Introduction: The Real Thing: the Natural History of Ian McTaggart Cowan


All my life I have tried to explain to colleagues, family, students – anyone who will listen to me – the beautiful, fascinating things that I see! It is not all sweetness and light but this world is absolutely fascinating

– Ian McTaggart Cowan, interview, February 2, 2005.


In the opening pages of his 1956 field guide The Mammals of British Columbia, Ian McTaggart Cowan encouraged us – his readers – to join him in “unravelling the innermost secrets of the lives of mammals.” The following essays are a continuing invitation to reveal not only the innermost secrets of the lives of mammals, birds, amphibians and reptiles, but of the man himself and the lives of his gentle and radical cohort of naturalists who shaped British Columbia in profound ways.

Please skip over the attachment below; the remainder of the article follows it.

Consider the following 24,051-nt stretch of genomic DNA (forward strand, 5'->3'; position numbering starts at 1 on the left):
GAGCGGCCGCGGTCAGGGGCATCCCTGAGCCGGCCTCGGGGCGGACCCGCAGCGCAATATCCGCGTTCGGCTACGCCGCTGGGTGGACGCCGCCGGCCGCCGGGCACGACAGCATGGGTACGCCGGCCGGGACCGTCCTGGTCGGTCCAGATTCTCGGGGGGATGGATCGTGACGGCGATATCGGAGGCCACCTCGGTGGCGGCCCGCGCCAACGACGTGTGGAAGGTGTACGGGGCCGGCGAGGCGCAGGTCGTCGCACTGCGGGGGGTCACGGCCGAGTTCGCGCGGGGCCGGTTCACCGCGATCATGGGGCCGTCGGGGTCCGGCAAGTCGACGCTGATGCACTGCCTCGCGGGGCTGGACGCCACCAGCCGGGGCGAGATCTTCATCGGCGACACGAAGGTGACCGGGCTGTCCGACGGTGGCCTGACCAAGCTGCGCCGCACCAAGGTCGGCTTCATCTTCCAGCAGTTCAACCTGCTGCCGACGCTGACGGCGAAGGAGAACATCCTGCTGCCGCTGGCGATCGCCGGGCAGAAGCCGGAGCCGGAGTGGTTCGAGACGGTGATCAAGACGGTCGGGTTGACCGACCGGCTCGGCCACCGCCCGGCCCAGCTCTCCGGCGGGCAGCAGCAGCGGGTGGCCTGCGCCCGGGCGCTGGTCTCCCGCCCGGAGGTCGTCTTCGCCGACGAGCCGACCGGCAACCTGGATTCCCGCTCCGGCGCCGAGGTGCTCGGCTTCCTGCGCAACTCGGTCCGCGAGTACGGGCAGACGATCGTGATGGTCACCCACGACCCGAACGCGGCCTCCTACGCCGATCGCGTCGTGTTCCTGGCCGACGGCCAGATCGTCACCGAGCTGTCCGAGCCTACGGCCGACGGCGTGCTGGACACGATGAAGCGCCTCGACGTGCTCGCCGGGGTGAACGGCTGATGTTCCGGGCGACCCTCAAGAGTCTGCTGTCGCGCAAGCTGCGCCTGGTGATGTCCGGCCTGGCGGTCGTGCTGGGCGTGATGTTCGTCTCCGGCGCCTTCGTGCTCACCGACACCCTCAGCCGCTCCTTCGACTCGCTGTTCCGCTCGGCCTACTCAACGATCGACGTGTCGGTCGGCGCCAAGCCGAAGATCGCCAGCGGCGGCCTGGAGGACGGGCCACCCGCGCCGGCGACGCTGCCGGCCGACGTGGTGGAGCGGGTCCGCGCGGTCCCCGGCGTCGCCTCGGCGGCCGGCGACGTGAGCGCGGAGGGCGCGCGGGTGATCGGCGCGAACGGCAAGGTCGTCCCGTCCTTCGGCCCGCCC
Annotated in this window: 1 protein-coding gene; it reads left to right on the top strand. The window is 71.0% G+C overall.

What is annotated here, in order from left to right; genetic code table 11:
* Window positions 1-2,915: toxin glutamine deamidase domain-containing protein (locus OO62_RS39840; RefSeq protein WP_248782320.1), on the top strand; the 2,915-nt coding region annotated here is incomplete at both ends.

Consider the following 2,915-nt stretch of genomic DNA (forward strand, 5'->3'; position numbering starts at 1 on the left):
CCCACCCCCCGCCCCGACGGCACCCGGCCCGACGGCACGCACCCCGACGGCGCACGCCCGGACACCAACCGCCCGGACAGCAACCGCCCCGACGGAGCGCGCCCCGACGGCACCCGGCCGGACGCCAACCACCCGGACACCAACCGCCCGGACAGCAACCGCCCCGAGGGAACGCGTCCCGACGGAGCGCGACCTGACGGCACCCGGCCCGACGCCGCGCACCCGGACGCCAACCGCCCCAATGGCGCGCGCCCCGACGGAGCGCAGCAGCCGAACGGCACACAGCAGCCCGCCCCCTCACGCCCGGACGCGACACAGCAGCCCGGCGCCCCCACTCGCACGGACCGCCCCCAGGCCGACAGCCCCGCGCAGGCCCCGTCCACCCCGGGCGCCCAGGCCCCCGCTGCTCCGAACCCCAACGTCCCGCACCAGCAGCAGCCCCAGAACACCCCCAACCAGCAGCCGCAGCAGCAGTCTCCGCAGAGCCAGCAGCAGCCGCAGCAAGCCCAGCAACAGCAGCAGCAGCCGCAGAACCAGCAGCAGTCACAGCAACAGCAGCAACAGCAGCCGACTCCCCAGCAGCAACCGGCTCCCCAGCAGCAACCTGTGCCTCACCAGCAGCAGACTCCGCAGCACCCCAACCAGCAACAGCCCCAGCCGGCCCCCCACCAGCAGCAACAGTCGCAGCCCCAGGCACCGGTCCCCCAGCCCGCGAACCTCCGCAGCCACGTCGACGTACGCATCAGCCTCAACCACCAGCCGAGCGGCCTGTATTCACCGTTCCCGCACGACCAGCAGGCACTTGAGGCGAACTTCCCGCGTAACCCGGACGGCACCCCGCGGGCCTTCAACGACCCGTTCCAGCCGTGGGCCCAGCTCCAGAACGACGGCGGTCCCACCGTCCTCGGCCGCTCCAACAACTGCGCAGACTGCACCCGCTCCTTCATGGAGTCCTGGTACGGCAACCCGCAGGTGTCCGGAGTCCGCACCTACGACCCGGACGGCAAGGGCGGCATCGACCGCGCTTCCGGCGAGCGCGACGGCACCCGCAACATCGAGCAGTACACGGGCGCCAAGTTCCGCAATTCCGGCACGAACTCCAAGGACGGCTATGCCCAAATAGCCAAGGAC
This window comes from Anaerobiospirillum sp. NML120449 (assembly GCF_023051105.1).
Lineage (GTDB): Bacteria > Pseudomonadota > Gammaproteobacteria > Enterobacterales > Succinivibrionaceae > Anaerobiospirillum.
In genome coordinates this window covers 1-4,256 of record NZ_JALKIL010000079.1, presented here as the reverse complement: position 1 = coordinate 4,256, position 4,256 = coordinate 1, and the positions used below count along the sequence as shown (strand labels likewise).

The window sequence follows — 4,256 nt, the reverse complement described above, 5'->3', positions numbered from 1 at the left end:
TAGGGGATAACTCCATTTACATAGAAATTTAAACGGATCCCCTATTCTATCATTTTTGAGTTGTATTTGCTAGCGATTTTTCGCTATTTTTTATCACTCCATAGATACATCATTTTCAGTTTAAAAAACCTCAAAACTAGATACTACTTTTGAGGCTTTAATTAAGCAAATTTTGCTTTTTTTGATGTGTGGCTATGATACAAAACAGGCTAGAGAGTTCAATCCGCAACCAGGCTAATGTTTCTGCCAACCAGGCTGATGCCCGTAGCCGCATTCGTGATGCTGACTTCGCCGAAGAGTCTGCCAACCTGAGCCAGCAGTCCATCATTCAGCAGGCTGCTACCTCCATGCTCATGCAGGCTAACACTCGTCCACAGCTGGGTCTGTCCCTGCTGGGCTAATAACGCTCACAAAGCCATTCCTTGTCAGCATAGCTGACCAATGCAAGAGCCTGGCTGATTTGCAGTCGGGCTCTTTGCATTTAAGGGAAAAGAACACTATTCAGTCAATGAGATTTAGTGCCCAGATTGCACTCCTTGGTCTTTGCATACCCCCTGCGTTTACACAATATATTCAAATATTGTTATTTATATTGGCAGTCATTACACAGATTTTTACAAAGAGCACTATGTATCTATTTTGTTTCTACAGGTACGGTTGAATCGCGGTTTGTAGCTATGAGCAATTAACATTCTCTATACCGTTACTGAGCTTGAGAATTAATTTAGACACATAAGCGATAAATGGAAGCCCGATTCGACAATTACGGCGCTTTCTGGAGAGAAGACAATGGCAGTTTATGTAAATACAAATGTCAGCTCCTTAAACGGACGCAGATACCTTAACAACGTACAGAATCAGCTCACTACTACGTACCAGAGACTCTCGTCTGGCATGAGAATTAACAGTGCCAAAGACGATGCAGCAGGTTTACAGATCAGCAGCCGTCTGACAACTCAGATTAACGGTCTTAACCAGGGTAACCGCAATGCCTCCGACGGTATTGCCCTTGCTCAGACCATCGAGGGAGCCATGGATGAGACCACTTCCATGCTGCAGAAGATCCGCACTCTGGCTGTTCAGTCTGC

Ian McTaggart Cowan had been described as “the father of wildlife conservation and ecology”, “one of the world’s leading mammalogists and ornithologists”, “the ultimate Renaissance man” and “Canada’s pioneer of natural history television programming”. He was an academic who had received more distinctions than any other Canadian scientist (including Officer of the Order of Canada and Order of British Columbia). He was the namesake of half a dozen professorships and scholarships, and a trusted mentor for at least three generations of students, colleagues, activists and policy-makers. 


Guided Tour with Briony Penn
Chapter 1: Edinburgh 1910-1913